It is true, skipping from supermarket could control your buying impulses.
There is a study that suggests that people tend not to buy those super sweet chocolates and candies when they’re buying groceries online. Turns out that online grocery shoppers usually buy what are they basically need and tends to add healthier food products in their shopping cart.
The study was conducted by Professor Jaime Coffino from the University at Albany, State University of New York, who surveyed college students about their impulsivity and how they respond to the presence of food, according to Live Science. After rating their levels of impulsiveness, the students were then told to hit the online grocery store with a budget of $48.50 and a mission to buy “nutritious, affordable and tasty” foods.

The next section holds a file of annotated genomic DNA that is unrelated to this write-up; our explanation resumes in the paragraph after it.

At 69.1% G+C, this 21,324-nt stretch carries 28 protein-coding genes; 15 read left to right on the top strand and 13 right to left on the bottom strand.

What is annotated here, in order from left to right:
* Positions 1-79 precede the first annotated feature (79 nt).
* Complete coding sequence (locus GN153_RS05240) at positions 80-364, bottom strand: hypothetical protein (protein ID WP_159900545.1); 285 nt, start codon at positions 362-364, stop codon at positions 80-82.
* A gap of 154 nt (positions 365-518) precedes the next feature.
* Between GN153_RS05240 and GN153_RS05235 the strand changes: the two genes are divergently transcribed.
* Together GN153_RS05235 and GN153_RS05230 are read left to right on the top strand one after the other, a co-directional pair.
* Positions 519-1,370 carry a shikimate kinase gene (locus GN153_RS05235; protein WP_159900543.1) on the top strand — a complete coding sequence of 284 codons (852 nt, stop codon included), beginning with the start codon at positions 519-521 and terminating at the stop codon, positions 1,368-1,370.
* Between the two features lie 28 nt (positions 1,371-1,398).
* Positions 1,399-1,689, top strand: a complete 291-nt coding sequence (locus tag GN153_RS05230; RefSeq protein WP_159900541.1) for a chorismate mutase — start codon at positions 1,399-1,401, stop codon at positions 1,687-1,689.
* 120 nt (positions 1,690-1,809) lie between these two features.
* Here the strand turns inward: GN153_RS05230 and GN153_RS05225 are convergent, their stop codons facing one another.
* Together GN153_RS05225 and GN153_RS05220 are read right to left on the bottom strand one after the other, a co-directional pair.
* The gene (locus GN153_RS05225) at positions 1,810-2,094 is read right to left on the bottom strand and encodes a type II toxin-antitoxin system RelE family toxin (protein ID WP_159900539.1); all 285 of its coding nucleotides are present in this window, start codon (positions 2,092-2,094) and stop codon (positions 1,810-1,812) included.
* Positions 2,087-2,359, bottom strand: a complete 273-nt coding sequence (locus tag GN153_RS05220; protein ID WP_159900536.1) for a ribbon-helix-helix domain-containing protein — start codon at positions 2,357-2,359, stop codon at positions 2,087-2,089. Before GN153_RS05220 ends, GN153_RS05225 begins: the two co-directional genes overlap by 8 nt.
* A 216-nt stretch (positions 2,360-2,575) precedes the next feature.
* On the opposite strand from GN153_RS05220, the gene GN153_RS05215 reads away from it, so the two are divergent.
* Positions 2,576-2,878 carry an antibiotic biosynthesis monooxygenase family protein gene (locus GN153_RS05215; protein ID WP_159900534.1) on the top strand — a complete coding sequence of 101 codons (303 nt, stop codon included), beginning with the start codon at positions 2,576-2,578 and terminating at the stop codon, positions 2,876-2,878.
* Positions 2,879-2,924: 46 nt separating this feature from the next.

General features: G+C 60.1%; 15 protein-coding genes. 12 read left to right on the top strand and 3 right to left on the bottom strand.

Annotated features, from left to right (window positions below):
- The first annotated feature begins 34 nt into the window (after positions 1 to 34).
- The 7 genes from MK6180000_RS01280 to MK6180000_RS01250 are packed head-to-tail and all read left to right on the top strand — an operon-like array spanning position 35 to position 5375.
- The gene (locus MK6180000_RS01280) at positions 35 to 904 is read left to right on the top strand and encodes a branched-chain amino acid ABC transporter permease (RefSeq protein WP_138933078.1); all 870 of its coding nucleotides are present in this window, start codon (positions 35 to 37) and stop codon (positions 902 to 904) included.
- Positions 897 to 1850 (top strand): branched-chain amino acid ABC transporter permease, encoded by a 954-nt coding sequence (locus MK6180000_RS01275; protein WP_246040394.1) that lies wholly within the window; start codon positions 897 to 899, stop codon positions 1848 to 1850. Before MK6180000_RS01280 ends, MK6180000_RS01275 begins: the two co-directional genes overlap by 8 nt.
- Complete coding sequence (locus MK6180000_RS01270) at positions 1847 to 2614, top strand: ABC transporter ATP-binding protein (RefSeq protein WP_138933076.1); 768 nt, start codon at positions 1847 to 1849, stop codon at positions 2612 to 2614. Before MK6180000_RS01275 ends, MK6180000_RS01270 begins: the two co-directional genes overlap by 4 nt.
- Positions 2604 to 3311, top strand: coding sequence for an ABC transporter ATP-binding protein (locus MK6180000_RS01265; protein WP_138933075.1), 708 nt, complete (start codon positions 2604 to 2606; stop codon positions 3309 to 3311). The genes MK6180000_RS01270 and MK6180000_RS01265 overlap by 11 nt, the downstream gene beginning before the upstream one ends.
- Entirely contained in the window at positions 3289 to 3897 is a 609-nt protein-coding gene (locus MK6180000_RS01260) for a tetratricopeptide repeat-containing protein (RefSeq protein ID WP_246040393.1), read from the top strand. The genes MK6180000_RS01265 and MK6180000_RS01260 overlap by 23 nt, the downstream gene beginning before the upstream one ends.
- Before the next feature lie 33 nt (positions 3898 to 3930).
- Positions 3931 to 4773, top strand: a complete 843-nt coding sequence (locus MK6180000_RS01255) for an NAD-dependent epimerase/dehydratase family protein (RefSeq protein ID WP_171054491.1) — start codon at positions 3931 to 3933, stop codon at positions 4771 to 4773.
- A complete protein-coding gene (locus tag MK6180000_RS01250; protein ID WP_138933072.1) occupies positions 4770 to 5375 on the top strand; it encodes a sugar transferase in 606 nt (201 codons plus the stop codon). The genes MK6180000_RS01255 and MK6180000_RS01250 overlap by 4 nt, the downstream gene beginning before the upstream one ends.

Coffino then calculated the nutritional value of the food in each shopping cart and found that generally, people made healthy choices. “It didn’t matter how impulsive a person was,” Coffino told Live Science. “The nutritional outcomes didn’t vary.” In the test group, there was no evident link between impulsiveness and healthy food choices. Basically, even if students identified as very impulsive, they were still able to choose healthier food when shopping online, because they didn’t accidentally wander down the cookie aisle in the grocery store.
The study, which was presented at the annual meeting of the American Psychological Association, was small and hasn’t been peer reviewed yet. However the results are certainly intriguing enough to warrant further investigation and for those of us who, like Oscar Wilde, can resist everything but temptation, it might be a good idea to shop online, far from the Chile Limón Flavored Rolled Doritos and Pico de Gallo Lay’s potato chips.